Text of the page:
A baby fish that has hatched from its egg is called a fry. Baby fish are almost transparent and look much alike despite the appearance and size of the parent fish. Their bulging stomach encloses the yolk, and tiny fins are starting to form.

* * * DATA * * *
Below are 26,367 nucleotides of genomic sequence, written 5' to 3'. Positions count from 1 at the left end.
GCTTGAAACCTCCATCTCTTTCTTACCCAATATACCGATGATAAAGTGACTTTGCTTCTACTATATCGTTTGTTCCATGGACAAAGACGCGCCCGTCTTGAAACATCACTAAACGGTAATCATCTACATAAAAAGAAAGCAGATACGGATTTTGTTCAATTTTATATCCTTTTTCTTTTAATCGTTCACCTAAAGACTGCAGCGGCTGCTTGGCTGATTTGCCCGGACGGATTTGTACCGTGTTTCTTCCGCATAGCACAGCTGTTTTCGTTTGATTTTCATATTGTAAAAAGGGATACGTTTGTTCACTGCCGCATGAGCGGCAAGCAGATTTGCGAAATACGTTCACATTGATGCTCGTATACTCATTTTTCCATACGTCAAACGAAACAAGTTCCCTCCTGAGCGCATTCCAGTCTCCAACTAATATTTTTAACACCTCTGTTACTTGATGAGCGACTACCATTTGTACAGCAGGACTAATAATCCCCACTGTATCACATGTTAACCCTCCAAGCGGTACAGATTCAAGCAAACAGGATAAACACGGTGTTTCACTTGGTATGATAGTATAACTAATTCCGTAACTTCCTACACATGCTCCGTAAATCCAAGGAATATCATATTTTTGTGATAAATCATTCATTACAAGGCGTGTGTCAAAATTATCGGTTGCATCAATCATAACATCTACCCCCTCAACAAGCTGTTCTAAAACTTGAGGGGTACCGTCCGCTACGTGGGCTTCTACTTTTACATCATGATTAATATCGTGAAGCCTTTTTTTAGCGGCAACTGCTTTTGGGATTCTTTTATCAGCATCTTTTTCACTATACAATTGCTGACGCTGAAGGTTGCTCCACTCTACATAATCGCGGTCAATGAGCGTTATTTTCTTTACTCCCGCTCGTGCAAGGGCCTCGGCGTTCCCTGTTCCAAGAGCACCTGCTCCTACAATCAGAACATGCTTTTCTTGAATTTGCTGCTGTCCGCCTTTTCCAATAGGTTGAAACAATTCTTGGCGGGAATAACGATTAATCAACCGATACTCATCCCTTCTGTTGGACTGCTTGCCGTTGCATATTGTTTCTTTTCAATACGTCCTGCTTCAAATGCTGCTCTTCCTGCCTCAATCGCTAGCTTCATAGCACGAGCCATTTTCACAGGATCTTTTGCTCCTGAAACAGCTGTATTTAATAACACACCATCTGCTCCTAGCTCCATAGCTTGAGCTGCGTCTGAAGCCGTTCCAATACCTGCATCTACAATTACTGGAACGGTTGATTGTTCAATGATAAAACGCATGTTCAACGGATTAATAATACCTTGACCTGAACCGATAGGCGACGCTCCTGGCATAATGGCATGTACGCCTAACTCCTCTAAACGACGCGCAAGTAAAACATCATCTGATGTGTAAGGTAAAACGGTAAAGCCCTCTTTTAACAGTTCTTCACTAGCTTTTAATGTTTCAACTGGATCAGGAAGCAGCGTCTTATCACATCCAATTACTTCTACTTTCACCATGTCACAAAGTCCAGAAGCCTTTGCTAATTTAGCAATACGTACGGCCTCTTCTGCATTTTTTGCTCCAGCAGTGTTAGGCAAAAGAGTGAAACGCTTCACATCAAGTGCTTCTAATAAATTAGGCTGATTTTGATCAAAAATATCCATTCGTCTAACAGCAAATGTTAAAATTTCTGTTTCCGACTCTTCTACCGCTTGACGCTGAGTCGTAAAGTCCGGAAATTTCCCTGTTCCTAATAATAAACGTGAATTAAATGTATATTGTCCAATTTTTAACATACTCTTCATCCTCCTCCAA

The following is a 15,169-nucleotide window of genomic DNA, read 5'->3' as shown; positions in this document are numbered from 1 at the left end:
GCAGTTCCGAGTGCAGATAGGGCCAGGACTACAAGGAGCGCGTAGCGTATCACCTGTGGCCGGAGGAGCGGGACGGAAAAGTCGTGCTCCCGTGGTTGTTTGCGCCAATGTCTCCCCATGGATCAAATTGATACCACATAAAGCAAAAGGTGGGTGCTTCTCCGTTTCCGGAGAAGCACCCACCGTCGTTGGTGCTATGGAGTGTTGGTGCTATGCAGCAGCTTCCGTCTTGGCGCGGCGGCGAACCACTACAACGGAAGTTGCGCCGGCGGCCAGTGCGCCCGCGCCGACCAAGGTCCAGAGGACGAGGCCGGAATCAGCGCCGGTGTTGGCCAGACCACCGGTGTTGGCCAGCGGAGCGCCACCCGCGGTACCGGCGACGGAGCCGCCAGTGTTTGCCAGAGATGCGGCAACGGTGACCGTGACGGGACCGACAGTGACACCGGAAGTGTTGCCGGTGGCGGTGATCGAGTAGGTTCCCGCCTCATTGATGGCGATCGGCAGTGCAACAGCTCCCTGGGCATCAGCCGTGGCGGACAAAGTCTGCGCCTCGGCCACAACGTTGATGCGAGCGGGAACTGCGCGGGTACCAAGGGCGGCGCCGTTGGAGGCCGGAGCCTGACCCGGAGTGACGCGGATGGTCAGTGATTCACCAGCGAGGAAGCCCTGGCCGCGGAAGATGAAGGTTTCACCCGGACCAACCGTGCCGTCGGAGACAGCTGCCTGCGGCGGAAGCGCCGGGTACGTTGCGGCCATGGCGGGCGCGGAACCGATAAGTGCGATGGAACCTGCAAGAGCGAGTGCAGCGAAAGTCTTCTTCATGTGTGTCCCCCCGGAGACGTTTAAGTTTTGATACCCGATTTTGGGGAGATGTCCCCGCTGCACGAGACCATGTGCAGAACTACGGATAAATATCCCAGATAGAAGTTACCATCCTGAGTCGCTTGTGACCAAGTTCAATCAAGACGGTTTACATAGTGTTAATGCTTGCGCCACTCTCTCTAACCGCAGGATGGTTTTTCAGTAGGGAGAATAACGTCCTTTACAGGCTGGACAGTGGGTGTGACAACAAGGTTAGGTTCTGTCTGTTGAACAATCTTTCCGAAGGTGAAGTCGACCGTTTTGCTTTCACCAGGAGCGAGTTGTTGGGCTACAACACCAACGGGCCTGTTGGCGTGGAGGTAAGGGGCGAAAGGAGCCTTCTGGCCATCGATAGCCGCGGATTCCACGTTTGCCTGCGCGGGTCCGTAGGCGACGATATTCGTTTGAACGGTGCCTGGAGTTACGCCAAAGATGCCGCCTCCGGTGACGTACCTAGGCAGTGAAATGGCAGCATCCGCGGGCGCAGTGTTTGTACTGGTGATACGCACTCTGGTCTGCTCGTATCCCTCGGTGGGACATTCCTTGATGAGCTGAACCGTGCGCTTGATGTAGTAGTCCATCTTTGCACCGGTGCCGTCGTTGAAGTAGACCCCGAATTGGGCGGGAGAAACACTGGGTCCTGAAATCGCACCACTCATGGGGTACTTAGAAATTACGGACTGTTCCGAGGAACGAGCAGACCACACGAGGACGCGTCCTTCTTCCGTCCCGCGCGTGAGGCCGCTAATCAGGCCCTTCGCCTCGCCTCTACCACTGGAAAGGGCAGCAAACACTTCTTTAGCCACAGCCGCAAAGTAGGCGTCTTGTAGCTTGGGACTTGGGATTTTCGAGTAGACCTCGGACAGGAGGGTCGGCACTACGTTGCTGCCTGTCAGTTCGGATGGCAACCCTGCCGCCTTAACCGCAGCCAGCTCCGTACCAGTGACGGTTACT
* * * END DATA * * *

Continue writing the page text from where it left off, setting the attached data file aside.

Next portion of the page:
If the fry is to have scales, they have not yet started to form. Dotted color pigment changes begin taking place on the skin. The yolk is absorbed in the stomach in about a week. A fry varies from between an eighth of an inch and a half inch, and this depends on species and egg size. Another name often used for a young fish that has matured somewhat and is no longer a baby is a fingerling.